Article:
"I never say any prayers," announced Anne.Then little children were brought to Him that He might put His hands on them and pray, but the disciples rebuked them. But Jesus said, “Let the little children come to Me, and do not forbid them; for of such is the kingdom of heaven.” And He laid His hands on them and departed from there.(Mt. 19:13-15)
Marilla looked horrified astonishment.
"Why Anne, what do you mean? Were you never taught to say your prayers? God always wants little girls to say their prayers. Don't you know who God is, Anne?"
"'God is a spirit, infinite, eternal and unchangeable, in His being, wisdom, power, holiness, justice, goodness, and truth,'" responded Anne promptly and glibly.
Marilla looked rather relieved.
"So you do know something then, thank goodness! You're not quite a heathen...."
"Why must people kneel down to pray? If I really wanted to pray I'll tell you what I'd do. I'd go out into a great big field all alone or in to the deep, deep woods, and I'd look up into the blue sky that looks as if there was no end to its blueness. And then I'd just feel a prayer. Well, I'm ready. What am I to say?"
Marilla felt more embarrassed than ever. She had intended to teach Anne the childish classic, "Now I lay me down to sleep." But she had, as I have told you, the glimmerings of a sense of humor -- which is simply another name for a sense of the fitness of things; and it suddenly occurred to her that that simple little prayer, sacred to white-robed childhood lisping at mother knees, was entirely unsuited to this freckled witch of a girl who knew and cared nothing about God's love, since she had never had it translated to her through the medium of human love.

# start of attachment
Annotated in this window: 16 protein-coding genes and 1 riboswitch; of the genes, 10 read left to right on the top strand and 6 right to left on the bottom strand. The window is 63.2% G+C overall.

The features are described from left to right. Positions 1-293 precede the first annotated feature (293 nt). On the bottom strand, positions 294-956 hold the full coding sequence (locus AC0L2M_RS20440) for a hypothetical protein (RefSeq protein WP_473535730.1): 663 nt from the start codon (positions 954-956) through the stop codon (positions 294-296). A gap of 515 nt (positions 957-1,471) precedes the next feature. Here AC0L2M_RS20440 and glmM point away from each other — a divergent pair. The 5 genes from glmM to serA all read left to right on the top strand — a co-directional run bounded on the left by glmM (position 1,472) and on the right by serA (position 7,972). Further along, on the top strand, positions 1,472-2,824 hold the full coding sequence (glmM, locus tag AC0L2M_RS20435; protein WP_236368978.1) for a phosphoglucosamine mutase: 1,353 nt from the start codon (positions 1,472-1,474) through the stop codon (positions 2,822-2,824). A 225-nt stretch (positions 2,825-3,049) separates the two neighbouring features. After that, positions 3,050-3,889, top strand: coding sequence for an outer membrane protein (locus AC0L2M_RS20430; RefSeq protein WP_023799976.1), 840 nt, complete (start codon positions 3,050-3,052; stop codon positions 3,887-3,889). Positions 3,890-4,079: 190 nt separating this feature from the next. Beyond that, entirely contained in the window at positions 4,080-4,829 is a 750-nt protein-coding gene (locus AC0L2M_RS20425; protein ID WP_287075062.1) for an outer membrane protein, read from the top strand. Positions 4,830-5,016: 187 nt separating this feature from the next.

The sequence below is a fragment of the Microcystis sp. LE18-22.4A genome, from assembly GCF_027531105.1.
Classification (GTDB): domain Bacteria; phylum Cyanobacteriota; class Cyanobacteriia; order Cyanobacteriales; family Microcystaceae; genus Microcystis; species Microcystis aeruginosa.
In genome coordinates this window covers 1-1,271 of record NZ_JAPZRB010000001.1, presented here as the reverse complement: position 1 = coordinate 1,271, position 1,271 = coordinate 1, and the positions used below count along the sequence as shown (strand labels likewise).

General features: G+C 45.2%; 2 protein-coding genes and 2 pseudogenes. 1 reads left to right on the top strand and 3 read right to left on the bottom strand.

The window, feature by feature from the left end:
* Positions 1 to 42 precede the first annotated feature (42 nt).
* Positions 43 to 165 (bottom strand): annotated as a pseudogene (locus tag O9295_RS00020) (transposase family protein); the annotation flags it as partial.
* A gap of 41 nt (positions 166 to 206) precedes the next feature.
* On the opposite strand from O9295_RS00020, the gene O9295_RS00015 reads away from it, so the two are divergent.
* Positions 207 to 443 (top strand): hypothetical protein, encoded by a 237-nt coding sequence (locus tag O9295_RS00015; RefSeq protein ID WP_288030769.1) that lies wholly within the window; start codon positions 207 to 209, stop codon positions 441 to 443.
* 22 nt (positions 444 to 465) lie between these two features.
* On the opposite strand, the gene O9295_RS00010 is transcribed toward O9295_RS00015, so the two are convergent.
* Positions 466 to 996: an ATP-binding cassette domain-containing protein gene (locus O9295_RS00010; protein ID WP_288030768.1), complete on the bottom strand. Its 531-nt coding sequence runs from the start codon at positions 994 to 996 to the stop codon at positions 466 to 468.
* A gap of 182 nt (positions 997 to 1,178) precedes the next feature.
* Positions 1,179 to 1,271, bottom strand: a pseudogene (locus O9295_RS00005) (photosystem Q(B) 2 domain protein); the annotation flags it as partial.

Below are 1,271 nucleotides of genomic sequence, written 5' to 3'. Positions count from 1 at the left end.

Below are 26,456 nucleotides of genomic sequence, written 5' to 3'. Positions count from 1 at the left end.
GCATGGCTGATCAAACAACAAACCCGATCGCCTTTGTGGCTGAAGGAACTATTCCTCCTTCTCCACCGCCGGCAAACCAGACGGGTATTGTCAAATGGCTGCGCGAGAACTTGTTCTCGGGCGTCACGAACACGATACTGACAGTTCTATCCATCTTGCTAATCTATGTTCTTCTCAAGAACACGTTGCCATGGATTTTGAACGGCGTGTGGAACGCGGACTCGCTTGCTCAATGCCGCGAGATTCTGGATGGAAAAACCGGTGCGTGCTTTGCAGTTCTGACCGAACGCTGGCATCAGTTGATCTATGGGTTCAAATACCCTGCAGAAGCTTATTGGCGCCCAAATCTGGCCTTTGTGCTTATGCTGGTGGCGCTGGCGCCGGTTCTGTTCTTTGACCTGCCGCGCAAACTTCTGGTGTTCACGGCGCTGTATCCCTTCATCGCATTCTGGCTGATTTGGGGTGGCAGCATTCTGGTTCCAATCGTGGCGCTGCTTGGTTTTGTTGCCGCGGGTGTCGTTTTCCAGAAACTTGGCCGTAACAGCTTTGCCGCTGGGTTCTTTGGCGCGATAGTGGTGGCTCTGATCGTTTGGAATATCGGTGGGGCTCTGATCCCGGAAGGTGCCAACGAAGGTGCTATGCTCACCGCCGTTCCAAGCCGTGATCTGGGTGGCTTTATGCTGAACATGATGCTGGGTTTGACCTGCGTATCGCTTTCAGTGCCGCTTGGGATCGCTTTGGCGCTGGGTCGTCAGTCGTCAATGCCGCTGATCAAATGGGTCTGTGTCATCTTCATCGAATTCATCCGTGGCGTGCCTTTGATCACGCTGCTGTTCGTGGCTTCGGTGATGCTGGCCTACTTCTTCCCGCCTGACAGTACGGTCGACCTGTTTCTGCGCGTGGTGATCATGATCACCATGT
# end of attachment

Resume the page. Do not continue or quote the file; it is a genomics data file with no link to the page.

Anne promptly departed for the sitting-room across the hall; she failed to return; after waiting ten minutes Marilla laid down her knitting and marched after her with a grim expression. She found Anne standing motionless before a picture hanging on the wall between the two windows, with her hands clasped behind her, her face uplifted, and her eyes astar with dreams. The white and green light strained through apple trees and clustering vines outside fell over the rapt little figure with a half-unearthly radiance.
"Anne, whatever are you thinking of?" demanded Marilla sharply.
Anne came back to earth with a start.
"That," she said, pointing to the picture -- a rather vivid chromo entitled "Christ Blessing Little Children" -- "and I was just imagining I was one of them -- that I was the little girl in the blue dress, standing off by herself in the corner as if she didn't belong to anybody, like me. She looks lonely and sad, don't you think? I guess she hadn't any father or mother of her own. But she wanted to be blessed, too, so she just crept shyly up on the outside of the crowd, hoping nobody would notice her -- except Him. I'm sure I know just how she felt. Her heart must have beat and her hands must have got cold, like mine did when I asked you if I could stay. She was afraid He mightn't notice her. But it's likely He did, don't you think? I've been trying to imagine it all out -- her edging a little nearer all the time until she was quite close to Him; and then He would look at her and put HIs hand on her hair and oh, such a thrill of joy as would run over her! But I wish the artist hadn't painted Him so sorrowful looking. All His pictures are like that, if you've noticed. But I don't believe He could really have looked so sad or the children would have been afraid of Him."
"Anne," said Marilla, wondering why she had not broken into this speech long before, "you shouldn't talk that way. It's irreverent -- positively irreverent."
Anne's eyes marveled.
"Why I felt just as reverent as could be. I'm sure I didn't mean to be irreverent."
"Well, I don't suppose you did -- but it doesn't sound right to talk so familiarly abut such things..."
-Taken from Anne of Green Gables, by Lucy Maud Montgomery